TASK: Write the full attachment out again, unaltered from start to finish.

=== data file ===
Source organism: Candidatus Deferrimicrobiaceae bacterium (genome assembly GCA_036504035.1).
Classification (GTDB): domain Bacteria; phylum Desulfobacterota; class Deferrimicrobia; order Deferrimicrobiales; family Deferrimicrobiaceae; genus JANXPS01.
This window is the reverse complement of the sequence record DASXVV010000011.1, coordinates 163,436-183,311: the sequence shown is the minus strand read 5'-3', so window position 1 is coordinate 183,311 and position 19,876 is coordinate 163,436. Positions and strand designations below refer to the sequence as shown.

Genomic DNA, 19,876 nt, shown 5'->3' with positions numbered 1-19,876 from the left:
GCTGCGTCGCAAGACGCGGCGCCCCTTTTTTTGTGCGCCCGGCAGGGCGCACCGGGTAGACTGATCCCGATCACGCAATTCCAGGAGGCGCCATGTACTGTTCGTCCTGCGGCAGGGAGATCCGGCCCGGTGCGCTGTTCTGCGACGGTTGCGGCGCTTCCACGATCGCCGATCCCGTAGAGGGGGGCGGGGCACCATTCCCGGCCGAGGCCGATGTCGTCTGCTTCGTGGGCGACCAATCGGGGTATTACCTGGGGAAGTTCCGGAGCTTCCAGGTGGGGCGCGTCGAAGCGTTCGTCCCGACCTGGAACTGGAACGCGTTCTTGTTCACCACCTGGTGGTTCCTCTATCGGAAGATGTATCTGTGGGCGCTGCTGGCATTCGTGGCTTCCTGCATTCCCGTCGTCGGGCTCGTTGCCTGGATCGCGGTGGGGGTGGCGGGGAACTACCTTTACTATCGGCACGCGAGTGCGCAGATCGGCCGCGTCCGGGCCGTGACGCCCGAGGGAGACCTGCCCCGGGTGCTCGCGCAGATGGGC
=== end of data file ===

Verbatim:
Source organism: Candidatus Deferrimicrobiaceae bacterium (genome assembly GCA_036504035.1).
Classification (GTDB): domain Bacteria; phylum Desulfobacterota; class Deferrimicrobia; order Deferrimicrobiales; family Deferrimicrobiaceae; genus JANXPS01.
This window is the reverse complement of the sequence record DASXVV010000011.1, coordinates 163,436-183,311: the sequence shown is the minus strand read 5'-3', so window position 1 is coordinate 183,311 and position 19,876 is coordinate 163,436. Positions and strand designations below refer to the sequence as shown.

Genomic DNA, 19,876 nt, shown 5'->3' with positions numbered 1-19,876 from the left:
GCTGCGTCGCAAGACGCGGCGCCCCTTTTTTTGTGCGCCCGGCAGGGCGCACCGGGTAGACTGATCCCGATCACGCAATTCCAGGAGGCGCCATGTACTGTTCGTCCTGCGGCAGGGAGATCCGGCCCGGTGCGCTGTTCTGCGACGGTTGCGGCGCTTCCACGATCGCCGATCCCGTAGAGGGGGGCGGGGCACCATTCCCGGCCGAGGCCGATGTCGTCTGCTTCGTGGGCGACCAATCGGGGTATTACCTGGGGAAGTTCCGGAGCTTCCAGGTGGGGCGCGTCGAAGCGTTCGTCCCGACCTGGAACTGGAACGCGTTCTTGTTCACCACCTGGTGGTTCCTCTATCGGAAGATGTATCTGTGGGCGCTGCTGGCATTCGTGGCTTCCTGCATTCCCGTCGTCGGGCTCGTTGCCTGGATCGCGGTGGGGGTGGCGGGGAACTACCTTTACTATCGGCACGCGAGTGCGCAGATCGGCCGCGTCCGGGCCGTGACGCCCGAGGGAGACCTGCCCCGGGTGCTCGCGCAGATGGGC